Question: "What is Christian meditation?"
Answer: The biblical passages that use the phrase "Christian meditation" are nonexistent. The words meditate and meditation are found about eighteen times in the Old Testament. There are two Hebrew words which are translated "meditate," found in Genesis 24:63; Joshua 1:8; Psalm 1:2, and elsewhere. The Hebrew word hagah is given the meaning in the context of these verses "to ponder, imagine, meditate, mourn, speak, study, talk, utter, etc." Further meaning is given in the Hebrew word aiyach when it is used to mean "to ponder, to converse with oneself, and hence aloud; to utter or commune, complain, declare, meditate, muse, pray, speak, talk with (God in prayer), etc."
The word meditation is found in Psalm 5:1; 19:14, and other passages. A familiar verse, Psalm 19:14, states, "Let the words of my mouth, and the meditation of my heart, be acceptable in Thy sight." The psalmist asks that his words and thoughts be equal. Words of the mouth are a sham if they are not backed up by meditation of the heart.
Contrary to popular thought in some circles, Christian meditation has nothing to do with any practices that have Eastern mysticism as their foundation or model. Such practices include lectio divina, transcendental meditation, and many forms of what is called contemplative prayer. These have at their core a dangerous premise that we can “hear God’s voice,” not through His Word, but through extra-biblical revelation. Churches are currently filled with people who think they are hearing a “word from the Lord,” often contradicting one another and causing endless wrangling and divisions within the Body of Christ. Nowhere in Scripture are Christians encouraged to seek any wisdom beyond the Bible, which is “God-breathed and is useful for teaching, rebuking, correcting and training in righteousness, so that the man of God may be thoroughly equipped for every good work” (2 Timothy 3:16-17). If the Bible is sufficient to thoroughly equip us for every good work, how could we think we need to seek a mystical experience in addition to it?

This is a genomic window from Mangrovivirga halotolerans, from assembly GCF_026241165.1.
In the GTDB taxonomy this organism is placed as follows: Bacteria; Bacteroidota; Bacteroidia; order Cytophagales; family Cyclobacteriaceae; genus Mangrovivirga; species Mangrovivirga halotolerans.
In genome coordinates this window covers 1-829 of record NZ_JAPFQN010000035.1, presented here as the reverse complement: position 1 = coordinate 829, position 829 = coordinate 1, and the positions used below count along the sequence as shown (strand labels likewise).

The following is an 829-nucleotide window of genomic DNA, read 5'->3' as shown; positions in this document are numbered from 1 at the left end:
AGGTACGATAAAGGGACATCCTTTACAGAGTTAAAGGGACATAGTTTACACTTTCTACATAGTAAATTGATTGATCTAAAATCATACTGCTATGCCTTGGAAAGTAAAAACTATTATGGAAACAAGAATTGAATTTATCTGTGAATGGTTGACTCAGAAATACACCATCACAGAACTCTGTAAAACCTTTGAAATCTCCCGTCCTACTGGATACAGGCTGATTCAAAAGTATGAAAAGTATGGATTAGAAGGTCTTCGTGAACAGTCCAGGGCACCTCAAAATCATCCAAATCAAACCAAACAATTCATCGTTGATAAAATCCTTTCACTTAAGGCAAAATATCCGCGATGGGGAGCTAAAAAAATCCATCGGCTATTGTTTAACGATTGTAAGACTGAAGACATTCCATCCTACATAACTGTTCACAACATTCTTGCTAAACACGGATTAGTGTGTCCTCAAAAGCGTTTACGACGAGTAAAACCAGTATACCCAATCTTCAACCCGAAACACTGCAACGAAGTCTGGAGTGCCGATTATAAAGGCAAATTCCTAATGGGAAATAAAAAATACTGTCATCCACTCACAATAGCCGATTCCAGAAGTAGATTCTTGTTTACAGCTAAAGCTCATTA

For the Christian, meditation is to be solely on the Word of God and what it reveals about God. David found this to be so, and he describes the man who is “blessed” as one whose “delight is in the law of the LORD, and on his law he meditates day and night” (Psalm 1:2). True Christian meditation is an active thought process (thinking, resolving), whereby we give ourselves to the study of the Word, praying over it and asking God to give us understanding by the Spirit, who lives in the heart of every believer and who has promised to lead us “into all truth” (John 16:13). Then we put this truth into practice, committing ourselves to the Scriptures as the rule for life and practice as we go about our daily activities. This causes spiritual growth and maturing in the things of God as we are taught by His Holy Spirit.